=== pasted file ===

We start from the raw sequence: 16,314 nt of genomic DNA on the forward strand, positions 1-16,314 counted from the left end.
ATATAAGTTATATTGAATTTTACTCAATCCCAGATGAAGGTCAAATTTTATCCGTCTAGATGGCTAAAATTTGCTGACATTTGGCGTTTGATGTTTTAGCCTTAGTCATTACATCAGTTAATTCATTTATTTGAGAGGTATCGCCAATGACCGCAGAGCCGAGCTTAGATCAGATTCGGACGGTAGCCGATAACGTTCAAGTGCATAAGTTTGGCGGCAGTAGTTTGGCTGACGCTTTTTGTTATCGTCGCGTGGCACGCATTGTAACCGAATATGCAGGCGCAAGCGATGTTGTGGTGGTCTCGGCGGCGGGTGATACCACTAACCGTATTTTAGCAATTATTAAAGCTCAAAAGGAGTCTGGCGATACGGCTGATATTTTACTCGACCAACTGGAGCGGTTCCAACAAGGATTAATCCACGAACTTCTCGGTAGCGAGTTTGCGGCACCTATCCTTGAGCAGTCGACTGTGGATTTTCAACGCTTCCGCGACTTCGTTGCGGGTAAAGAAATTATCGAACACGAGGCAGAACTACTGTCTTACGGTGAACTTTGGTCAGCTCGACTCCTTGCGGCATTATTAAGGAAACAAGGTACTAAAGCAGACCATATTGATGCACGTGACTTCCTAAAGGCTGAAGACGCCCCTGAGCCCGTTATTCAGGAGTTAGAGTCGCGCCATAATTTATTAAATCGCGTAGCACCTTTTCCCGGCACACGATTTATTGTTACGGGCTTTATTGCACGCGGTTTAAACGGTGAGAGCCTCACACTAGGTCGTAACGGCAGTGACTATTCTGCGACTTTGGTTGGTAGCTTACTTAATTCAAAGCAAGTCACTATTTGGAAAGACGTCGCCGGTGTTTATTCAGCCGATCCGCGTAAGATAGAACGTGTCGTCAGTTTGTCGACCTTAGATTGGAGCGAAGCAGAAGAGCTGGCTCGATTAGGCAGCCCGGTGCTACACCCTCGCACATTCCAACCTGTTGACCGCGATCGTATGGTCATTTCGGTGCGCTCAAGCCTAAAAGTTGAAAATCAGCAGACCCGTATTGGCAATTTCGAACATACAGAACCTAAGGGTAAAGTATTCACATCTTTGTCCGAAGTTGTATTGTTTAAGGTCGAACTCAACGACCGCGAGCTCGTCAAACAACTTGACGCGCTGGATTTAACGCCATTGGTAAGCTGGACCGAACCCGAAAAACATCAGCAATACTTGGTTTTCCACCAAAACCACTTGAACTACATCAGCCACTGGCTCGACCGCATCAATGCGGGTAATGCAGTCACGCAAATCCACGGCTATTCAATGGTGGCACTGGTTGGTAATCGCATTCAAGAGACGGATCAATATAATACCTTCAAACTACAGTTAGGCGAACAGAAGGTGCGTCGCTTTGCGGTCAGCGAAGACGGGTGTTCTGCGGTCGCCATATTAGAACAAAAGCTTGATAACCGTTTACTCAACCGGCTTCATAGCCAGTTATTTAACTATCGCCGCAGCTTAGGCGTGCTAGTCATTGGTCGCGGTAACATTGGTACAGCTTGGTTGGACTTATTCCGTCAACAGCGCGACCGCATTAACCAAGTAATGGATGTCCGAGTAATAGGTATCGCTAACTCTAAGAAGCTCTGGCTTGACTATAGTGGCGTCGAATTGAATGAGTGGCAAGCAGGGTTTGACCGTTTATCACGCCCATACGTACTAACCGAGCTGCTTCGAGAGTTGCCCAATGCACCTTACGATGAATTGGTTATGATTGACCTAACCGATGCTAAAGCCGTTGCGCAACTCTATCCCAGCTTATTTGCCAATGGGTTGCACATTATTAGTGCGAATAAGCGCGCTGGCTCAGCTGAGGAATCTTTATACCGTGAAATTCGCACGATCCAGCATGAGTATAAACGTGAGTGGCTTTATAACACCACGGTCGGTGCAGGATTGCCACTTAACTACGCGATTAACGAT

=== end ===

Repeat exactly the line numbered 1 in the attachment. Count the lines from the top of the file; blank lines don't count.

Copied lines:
We start from the raw sequence: 16,314 nt of genomic DNA on the forward strand, positions 1-16,314 counted from the left end.